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Introducing Magellan’s Cyclo 505: A GPS for Serious Riders

Magellan specializes in GPS technology for vehicle navigation and outdoor recreation. Despite its many offerings, the company is best known for its line of GPS designed especially for bikes. We talked to Sam Muscariello, Outdoor Product Marketing Director for Magellan, to find out about their latest release: the Cyclo 505—and why it will revolutionize the way you ride.

Outdoor Tech: You’re launching a new GPS, the Magellan’s Cyclo 505, this year. What makes this model different to other bike GPS out there?

Sam Muscariello: There are a number of things that differentiate the Cyclo 505, but first and foremost, it is really easy to use. Whether you’re a novice or a hardcore Triathlete, the UI is designed to be very user friendly and intuitive. Add to that the fact that Cyclo comes preloaded with both Road and OSM maps and is compatible with both iPhone and Android smartphones.

You also have the ability to display detailed Shimano Di2 information on both the road and XTR versions, and you can customize the display to give the information you want, no matter what type of cycling or training you’re doing.  And last but not least, you have the ability to wirelessly sync your ride data to Strava, Training Peaks or Endomondo, so that you can readily analyze and/or share your ride data with friends and the cycling community at large.

OT: Can you tell us about the Cyclo 505’s Bluetooth® Connectivity and why this is the ultimate feature for riders?

SM: Having BLE connectivity is a huge bonus for any cyclist. Most of the time, we leave our phones in the bag or back of the shirt, and we miss important messages or calls as a result.  Now, with a cycling computer that connects to both iOS and Android smartphones, you can see and reply to texts, see and answer phone calls—plus control your music or playlists, all from the Cyclo head unit.  Great convenience to have.

Plus, you are also out in front when it comes to BLE sensors that are beginning to come to market in larger numbers.  And the ability to send an SOS message (‘Where Am I’ feature) via your smartphone, to a preprogrammed contact, with your exact GPS coordinates is a tremendous safety net for any rider.

OT: Can you explain what is the Cyclo’s Surprise Me feature and how it works? 

SM: Surprise Me is really cool.  Whether you’re just tired of riding the same routes all the time, or like to travel to new places to ride, the Surprise Me feature gives you the ability to explore new places and new things without ever getting lost, or having to worry about remembering where you are and how you got there.

All you do is select the feature from the main menu, pick a distance or amount of time you want to ride and the Cyclo will present you with up to three routes you can take within those general parameters.  It will also show you the ride attributes from each suggested route so that you can pick the one you like the best. And you have the ability to specify a closed loop ride, or point to point, or a point on the map that you choose.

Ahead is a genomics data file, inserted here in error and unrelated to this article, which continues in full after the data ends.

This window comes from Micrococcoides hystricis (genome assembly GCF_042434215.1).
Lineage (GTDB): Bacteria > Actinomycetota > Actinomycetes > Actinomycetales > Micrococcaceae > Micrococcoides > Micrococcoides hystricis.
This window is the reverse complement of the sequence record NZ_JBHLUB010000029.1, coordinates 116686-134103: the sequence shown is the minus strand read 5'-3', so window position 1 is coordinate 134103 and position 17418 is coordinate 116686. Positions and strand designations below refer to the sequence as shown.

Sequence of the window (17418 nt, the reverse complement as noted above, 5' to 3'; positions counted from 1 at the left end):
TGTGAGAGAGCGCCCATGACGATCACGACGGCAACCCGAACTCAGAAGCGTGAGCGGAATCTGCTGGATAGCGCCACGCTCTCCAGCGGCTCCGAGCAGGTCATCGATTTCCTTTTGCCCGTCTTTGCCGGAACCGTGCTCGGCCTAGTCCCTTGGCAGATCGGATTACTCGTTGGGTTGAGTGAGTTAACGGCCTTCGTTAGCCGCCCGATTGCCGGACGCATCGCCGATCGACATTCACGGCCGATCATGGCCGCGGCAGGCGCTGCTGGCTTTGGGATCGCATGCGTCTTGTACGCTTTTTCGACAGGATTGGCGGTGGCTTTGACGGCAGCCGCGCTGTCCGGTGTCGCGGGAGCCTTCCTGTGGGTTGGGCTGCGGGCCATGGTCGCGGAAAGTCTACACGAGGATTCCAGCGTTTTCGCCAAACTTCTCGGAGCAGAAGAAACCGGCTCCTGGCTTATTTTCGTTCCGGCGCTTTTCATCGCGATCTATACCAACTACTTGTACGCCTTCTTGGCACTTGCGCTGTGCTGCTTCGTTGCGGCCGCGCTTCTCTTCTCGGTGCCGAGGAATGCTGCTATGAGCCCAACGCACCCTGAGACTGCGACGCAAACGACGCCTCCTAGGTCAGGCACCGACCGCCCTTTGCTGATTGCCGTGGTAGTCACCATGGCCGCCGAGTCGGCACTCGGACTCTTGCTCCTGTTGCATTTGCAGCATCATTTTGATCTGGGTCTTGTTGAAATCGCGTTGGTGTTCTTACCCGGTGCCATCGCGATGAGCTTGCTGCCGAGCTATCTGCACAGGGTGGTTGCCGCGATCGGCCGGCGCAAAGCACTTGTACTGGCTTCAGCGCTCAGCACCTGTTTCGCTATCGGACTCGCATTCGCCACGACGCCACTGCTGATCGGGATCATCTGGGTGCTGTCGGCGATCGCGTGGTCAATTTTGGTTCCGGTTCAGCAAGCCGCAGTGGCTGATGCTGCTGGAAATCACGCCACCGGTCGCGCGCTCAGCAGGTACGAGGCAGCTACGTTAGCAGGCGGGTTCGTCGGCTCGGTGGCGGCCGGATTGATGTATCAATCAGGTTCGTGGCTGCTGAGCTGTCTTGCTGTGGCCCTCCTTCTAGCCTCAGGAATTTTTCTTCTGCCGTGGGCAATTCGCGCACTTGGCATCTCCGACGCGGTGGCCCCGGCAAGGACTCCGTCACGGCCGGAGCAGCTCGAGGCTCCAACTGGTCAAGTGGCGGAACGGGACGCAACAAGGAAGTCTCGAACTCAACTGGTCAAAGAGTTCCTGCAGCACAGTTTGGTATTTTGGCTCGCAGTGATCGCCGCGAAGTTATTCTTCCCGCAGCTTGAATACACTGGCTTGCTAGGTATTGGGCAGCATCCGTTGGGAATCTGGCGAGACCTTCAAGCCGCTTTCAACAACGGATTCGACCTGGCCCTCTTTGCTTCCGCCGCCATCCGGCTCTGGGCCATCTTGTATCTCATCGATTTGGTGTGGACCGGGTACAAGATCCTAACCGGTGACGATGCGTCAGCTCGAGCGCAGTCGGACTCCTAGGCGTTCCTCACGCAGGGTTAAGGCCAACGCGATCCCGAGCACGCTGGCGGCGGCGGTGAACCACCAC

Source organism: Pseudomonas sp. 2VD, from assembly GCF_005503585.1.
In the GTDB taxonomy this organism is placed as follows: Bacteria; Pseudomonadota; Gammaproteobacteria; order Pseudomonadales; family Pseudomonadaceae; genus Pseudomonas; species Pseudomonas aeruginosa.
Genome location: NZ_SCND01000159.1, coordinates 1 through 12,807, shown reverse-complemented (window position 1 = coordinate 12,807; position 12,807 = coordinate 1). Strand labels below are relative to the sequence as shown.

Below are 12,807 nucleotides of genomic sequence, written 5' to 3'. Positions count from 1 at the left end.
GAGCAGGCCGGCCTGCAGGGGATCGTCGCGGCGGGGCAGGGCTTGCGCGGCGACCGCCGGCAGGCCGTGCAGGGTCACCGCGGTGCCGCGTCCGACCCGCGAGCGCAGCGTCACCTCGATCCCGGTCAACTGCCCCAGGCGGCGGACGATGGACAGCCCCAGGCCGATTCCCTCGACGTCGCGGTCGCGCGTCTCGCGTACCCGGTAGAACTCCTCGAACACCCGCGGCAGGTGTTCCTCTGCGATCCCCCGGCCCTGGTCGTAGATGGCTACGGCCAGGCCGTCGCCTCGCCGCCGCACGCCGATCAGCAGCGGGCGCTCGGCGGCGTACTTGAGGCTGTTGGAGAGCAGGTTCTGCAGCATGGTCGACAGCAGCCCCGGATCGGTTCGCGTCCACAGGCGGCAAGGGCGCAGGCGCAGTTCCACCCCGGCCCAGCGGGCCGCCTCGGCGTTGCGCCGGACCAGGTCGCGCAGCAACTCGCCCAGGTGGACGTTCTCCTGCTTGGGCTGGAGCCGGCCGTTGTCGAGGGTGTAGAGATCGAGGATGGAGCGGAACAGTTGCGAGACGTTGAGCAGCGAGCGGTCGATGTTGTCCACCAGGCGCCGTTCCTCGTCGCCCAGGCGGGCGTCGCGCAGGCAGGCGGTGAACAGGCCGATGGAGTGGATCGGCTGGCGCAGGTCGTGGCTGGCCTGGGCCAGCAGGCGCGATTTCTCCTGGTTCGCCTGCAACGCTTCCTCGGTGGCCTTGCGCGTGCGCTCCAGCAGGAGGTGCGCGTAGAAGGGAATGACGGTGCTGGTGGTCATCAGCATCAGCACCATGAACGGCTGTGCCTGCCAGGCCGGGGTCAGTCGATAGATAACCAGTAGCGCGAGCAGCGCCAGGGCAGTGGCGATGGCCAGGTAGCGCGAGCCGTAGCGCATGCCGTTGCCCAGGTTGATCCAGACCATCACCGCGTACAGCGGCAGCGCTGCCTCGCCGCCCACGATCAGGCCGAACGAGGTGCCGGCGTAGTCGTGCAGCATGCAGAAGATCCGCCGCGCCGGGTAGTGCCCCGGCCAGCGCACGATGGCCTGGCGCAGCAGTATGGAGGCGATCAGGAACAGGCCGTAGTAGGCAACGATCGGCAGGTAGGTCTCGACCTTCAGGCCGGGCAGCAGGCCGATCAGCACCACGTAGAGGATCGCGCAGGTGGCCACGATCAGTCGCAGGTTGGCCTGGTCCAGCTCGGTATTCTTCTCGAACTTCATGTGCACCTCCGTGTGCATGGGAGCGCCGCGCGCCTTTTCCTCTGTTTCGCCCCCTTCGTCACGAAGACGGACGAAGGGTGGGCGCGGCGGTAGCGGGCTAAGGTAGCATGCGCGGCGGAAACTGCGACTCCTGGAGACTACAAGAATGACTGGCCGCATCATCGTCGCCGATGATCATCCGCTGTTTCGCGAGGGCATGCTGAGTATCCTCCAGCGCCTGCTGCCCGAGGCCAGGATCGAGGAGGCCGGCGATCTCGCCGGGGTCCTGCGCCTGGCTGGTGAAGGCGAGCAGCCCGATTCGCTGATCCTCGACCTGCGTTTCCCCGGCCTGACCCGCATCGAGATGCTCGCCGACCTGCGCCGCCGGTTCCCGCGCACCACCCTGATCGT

OT: How can the Cyclo’s GPS feature improve your ride and why do riders want it? Is it about more than just knowing your location? 

SM: Precise ride information is one of the primary reasons a cyclist will decide to pay for an advanced cycling computer like the Magellan Cyclo 505. And it’s the GPS data, along with the built-in Altimeter, SAC, HRM, and Power data streams that provide the cyclist with a comprehensive picture of what they’re doing and how well they’re doing it.

We all want to get better at what we do, and in cycling, (competitive or otherwise) it’s about being able to capture that critical performance information, being able to analyze that precise data, and make improvements to the way we cycle. That’s really the essence of cycling computers to begin with.  The Cyclo 505 just happens to take this concept to a new higher level.

OT: Any other features that make the Cyclo 505 unique? 

SM: I think the answer to that question is going to be slightly different for everyone, depending on what you are doing and why you’re doing it, but in fairness, I think there are some key areas that apply.  First, if you train a lot for competition, the Cyclo line gives you the ability to create custom workouts/routes, and it’s also compatible with several smart indoor trainers, which gives you the ability to precisely simulate rides.  If you tour a lot, the fact that you can create and then drag and drop .gpx files/routes to the unit in advance of your adventure, that’s a bonus.  If you’re an MTB’r you have access to some of the best trail data in OSM that’s available, so again you can ride off road with confidence.

OT: Why do riders need a GPS? What are the advantages of using one—and is it just something trail riders should consider? 

SM: As I mentioned before, I think there are certain use cases where having the benefit of precise location information, along with all the other benefits (sensors, altitude, topography, etc.) are very useful. I also believe that having turn-by-turn information along the route helps prepare the rider for upcoming maneuvers, which makes the ride a lot less stressful.

Adding to that line of thought, you have the ability to share your riding adventures with your friends and the cycling community at large, showing your love of the sport and your achievements over time.  And for myself personally, I love to be able to go wherever I want, hop on my MTB and ride, not having to worry about figuring out where I am or how to get back.  It’s just a great convenience and a very useful tool for any cyclist to have.

by Diana Bocco

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